I must be honest, and say that I have never known anyone who had to have hip or knee replacement surgery. When I saw this question, I almost decided not to write an essay at all, however I realized that, having experienced a surgery myself, that I could at least relate to the fundamentals of any surgery.

The recovery. After experiencing oral surgery to remove my wisdom teeth, I can testify that the most excruciating and longest part of the process is the recovery after the surgery is over. This is where I am sure all the changes must be made in order to improve patient satisfaction. Doctors know how to perform surgery, but for a patient to be satisfied, they must have the outcome desired afterwards.

This means the most relatively low amount of pain and improved about of function in the limps as possible.
When it comes to satisfaction, the most important part of the process is managing pain levels.

A patient can adapt to different lifestyles or different levels of functioning in limbs, and overtime these functions will become part of their normal routine. Living with pain, however, is different.

There is no overcoming pain or learning to live with it, when in pain, as I was after my oral surgery, is something that will feel like suffering day in and day out, no matter how long it lasts. Therefore I would reckon that the most important part of improving satisfaction is in ensuring the least amount of pain possible for the patient involved.

This is a delicate balance, and one must also consider the risks of patients becoming dependent on drugs. Therefore I think the best solution is for surgeons to look for alternative methods of pain relief that do not create a dependency on medication.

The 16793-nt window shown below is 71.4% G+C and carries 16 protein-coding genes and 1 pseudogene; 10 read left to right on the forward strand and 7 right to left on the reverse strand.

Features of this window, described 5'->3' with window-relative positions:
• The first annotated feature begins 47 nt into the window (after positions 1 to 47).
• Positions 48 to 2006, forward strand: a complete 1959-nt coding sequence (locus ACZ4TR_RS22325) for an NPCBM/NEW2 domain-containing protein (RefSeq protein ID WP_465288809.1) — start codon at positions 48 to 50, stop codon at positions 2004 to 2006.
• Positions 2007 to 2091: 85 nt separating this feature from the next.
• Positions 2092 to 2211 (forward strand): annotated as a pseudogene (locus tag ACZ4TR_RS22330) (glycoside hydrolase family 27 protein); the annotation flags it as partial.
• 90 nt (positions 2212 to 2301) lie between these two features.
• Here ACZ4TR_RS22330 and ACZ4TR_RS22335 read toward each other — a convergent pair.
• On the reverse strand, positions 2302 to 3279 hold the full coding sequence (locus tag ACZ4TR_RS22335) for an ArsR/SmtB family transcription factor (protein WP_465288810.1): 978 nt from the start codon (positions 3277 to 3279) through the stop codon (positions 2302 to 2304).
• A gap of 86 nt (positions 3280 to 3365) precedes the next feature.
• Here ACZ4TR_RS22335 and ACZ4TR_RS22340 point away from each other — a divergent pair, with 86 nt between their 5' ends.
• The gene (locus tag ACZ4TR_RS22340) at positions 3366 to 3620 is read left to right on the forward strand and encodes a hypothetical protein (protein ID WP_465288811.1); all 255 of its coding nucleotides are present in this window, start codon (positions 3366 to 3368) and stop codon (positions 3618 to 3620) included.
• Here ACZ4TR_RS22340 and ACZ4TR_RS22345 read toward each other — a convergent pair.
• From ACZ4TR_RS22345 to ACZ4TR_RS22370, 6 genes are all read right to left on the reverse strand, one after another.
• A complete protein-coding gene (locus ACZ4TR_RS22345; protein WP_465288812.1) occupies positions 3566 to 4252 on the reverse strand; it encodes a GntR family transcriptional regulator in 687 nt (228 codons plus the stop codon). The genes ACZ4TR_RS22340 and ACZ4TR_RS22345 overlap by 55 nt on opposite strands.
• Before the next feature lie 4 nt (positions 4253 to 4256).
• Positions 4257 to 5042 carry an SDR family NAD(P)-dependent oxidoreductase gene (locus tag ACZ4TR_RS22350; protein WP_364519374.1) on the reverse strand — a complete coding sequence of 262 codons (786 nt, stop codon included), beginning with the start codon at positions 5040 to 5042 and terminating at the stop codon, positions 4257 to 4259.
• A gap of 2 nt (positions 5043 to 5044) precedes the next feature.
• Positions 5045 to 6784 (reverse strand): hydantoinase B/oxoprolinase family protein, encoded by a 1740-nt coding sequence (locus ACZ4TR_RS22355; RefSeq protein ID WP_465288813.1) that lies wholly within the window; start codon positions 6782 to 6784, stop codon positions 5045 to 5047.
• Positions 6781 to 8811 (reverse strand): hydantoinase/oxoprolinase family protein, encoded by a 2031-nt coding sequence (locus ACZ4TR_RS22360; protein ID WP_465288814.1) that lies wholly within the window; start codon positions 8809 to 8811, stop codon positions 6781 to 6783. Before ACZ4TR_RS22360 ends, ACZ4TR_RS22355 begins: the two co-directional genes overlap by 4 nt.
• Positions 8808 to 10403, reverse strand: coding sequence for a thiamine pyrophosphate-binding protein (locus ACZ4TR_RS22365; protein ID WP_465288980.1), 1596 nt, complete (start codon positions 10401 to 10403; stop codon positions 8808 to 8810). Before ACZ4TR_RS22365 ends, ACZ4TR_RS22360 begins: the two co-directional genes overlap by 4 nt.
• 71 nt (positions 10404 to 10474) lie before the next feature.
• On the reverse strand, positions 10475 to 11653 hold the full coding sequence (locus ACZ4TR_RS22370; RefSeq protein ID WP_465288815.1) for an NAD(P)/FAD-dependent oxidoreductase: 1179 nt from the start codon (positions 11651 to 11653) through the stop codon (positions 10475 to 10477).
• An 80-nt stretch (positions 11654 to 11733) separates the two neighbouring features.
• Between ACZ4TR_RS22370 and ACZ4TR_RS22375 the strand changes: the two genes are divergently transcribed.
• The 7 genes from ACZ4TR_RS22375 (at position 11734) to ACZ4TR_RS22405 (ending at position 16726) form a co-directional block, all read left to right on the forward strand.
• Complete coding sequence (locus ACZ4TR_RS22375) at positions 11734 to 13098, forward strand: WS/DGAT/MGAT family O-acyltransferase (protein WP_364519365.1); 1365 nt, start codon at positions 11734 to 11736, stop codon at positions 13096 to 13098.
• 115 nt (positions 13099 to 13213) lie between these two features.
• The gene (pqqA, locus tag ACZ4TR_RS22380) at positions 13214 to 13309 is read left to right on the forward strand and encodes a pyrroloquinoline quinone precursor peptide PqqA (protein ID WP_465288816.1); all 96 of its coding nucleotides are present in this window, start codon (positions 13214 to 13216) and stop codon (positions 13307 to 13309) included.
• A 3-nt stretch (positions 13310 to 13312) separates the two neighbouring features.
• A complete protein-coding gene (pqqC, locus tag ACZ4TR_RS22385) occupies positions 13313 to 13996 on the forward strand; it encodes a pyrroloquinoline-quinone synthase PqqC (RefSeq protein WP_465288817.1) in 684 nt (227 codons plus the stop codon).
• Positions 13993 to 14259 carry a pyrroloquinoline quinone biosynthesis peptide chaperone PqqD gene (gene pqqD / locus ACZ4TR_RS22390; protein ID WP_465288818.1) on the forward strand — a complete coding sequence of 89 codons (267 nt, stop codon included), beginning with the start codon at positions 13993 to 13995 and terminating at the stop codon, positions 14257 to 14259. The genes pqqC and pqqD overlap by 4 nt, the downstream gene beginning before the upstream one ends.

Another factor that may affect the satisfaction is the expectation of the patient for the outcome after the surgery. A well informed patient who understands the expected outcomes fully will be less dissatisfied that one who may set expectations too high that will not be met.

This is a practical and simple idea, that to dash someone’s hopes will surely lead to a greater disappointment, but surgeons should also be sure to outline the outcomes from the surgery clearly, and not set patient expectations too high before the process. This is a significantly easy and important way to improve patient satisfaction.
Lastly, and most obviously, there is the psychological state and physical state of the patient. A patient with a positive attitude is clearly going to have a better outcome.

This will improve his or her physical therapy sessions and their progress overall, so ensuring access to necessary psychological guidance and counseling is crucial. Of course, the functioning of the limb is the goal, and everything should be done to improve the functioning to the best possible extent.

Psychological initiative is also key here, and will allow the patient to put forth the most effort and have an increased likelihood in limb function improvement. A more positive outlook will ensure the greatest chance of physical success for the patient.

2016 Scholarship Finalist

Clara B

Chevy Chase, Maryland

The final question on the application was an essay question.

The essay question was:

How can orthopedic surgeons doing hip and knee replacement surgery improve patient satisfaction?

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